Meanwhile, school had always been easy for me, and stuck in a public school with work that didn't challenge me, the teachers, bless them, were at odds as to what to do with the feisty pre teen that finished work before everyone else, talked a lot, and got bored easily. One day I discovered the Commodore PET sitting at the back of the classroom. Someone had procured a simple manual to "teach yourself BASIC"…and I was off. Soon I was racing through classwork just to get to the back of the room to work on programs. I was playing Star Trek in DOS in the library during study breaks. Anything I could do to get my hands on a computer. My parents made good choices and provided me with a series of computers, starting with helping me solder together my first Timex Sinclair ZX, my much desired, Commodore-64, which I still have, and so on. The Macintosh was released in my sophomore year of high school, and at the time we were too poor to afford that. My christian high school had no computers to speak of; but my parents did make sure I learned how to type because they believe "computers were going to be big."
In college, my roommate had an Apple IIC and we had a ball with that optical mouse. In fact, during my freshman year of college, papers written on the computer were banned, because it was believed those of us with computers were at an advantage to those who didn't. By senior year in 1991, the entire library was filled with Macintoshes.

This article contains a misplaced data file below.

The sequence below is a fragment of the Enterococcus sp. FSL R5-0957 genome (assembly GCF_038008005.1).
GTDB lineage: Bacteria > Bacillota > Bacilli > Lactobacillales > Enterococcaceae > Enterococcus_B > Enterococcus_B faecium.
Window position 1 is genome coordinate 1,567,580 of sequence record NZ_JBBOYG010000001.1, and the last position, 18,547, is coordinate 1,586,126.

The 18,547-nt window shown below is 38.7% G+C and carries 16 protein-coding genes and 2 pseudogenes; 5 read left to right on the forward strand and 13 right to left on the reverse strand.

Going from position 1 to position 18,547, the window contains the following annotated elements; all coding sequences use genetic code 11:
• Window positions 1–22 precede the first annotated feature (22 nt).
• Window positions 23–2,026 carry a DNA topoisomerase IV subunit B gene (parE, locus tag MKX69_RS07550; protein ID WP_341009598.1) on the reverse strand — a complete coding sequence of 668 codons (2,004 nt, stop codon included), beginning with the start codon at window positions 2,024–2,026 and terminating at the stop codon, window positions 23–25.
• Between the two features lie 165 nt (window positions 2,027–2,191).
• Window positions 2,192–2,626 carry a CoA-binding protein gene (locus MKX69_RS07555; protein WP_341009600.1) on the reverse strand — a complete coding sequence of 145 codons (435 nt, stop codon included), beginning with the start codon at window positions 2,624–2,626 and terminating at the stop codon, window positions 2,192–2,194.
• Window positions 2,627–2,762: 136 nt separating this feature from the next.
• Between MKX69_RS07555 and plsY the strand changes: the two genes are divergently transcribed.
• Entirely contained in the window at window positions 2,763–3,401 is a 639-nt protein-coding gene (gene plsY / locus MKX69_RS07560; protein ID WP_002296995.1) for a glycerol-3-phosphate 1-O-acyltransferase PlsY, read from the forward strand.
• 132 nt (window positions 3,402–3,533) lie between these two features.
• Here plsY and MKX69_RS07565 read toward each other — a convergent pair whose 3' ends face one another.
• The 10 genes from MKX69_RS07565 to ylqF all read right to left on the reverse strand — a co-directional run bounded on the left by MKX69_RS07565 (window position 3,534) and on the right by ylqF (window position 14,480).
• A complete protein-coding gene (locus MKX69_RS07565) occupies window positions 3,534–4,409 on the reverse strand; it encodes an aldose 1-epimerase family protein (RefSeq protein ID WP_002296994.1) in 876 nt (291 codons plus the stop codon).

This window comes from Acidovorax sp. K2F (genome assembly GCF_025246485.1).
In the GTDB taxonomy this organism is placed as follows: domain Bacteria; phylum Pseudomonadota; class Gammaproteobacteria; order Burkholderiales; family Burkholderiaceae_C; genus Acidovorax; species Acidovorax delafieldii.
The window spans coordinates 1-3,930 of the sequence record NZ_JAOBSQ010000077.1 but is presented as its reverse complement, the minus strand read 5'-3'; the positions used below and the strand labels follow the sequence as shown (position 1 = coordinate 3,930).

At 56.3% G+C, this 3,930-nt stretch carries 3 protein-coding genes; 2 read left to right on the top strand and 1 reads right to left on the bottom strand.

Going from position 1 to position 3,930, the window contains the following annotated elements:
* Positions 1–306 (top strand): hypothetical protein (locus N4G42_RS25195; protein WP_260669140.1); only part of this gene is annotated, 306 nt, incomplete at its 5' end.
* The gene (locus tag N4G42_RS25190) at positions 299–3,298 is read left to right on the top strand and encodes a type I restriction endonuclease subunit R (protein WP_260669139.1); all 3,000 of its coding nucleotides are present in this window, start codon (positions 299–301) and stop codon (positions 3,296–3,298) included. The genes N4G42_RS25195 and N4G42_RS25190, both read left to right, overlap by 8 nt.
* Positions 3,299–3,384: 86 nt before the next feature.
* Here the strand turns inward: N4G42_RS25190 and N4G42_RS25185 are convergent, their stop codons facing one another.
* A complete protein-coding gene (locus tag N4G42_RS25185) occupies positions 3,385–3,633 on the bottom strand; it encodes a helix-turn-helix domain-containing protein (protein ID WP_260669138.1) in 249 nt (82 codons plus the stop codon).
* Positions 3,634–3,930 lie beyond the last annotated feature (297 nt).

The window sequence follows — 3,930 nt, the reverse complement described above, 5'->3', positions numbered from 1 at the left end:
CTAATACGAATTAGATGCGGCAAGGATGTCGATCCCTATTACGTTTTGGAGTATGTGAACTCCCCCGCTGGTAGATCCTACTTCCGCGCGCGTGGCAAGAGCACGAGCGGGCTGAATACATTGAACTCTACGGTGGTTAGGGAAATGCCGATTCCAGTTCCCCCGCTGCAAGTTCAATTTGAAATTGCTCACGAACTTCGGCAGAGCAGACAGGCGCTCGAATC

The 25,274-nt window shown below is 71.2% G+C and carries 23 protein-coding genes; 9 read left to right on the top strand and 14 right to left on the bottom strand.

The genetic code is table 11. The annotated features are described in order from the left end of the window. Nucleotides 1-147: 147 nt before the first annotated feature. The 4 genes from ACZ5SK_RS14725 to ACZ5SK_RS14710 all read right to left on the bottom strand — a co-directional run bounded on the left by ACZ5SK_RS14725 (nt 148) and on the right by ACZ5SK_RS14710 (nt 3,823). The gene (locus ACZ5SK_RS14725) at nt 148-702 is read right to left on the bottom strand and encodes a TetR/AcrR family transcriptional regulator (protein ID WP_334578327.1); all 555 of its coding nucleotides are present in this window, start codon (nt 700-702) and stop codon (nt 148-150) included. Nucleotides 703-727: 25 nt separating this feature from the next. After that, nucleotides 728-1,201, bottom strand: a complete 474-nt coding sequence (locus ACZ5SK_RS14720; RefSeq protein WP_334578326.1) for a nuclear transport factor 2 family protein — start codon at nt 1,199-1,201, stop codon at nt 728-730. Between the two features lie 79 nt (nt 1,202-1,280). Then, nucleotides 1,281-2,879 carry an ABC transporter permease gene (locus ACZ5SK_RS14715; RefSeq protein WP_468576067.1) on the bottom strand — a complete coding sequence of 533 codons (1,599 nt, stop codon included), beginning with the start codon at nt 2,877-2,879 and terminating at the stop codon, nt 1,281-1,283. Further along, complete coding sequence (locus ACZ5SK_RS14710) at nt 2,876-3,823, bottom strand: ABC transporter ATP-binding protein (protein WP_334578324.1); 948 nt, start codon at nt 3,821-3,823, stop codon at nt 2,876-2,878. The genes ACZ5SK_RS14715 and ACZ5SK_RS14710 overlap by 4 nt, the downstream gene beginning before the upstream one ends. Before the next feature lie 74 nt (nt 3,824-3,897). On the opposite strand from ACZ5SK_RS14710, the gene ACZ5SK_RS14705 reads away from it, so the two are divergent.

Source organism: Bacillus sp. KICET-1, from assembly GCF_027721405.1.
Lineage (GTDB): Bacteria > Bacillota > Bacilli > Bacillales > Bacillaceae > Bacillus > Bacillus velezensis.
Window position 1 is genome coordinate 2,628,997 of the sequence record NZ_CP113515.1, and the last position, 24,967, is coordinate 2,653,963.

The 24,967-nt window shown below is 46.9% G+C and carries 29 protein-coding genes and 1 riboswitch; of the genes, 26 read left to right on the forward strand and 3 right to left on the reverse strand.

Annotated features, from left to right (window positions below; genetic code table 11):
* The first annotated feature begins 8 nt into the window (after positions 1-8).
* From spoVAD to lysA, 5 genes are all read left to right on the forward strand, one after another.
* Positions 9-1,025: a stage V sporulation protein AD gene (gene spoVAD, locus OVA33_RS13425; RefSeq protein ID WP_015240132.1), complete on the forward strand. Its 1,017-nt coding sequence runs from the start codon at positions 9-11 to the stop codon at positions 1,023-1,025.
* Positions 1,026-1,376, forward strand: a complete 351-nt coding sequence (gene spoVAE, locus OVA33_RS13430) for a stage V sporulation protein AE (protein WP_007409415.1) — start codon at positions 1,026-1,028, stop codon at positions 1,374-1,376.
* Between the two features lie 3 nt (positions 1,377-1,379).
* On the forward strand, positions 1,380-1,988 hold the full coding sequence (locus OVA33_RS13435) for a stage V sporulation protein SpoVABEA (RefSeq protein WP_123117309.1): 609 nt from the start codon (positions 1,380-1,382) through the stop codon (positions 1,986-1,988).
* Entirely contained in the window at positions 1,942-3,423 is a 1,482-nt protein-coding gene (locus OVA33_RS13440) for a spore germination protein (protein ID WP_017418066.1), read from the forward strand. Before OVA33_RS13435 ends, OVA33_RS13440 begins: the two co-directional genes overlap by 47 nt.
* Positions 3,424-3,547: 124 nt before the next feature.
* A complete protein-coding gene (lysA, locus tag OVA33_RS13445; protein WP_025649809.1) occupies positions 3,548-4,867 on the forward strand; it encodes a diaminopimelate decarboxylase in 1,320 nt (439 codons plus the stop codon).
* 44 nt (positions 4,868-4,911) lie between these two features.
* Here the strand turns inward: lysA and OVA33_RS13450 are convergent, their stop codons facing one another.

In the meantime, I had taken a computer programming course, thinking I wanted to do more with this interest, but I fell out of love after a few disastrous run ins with a misplaced semi colon. My passion had shifted to theatre by this time and I was focused on building my career in this way. But through that time, I used Macs to create all the forms I needed, and I chose schools based on the quality of their computer lighting boards. My stepfather showed me how autoCAD was transforming his profession of drafting; and I remember telling my professors in college how soon all the stage sets would be designed by computer. They laughed at me.
I read a lot of newspapers and have all my life, so it was easy to know what Steve was up to. He had a kindly face to me, the face of great intelligence and playfulness. When he was fired from Apple, I saw it as the old hating the new. When he won with Pixar, I felt that too.
Years passed. Eventually I went to business school. When I graduated, I thought I'd be putting my theatre experience to work in retail, where experiences matter like stage settings. But I managed at the last possible minute to score a job with eBay, and I'd like to say my stories of using computers my whole life helped me close that job.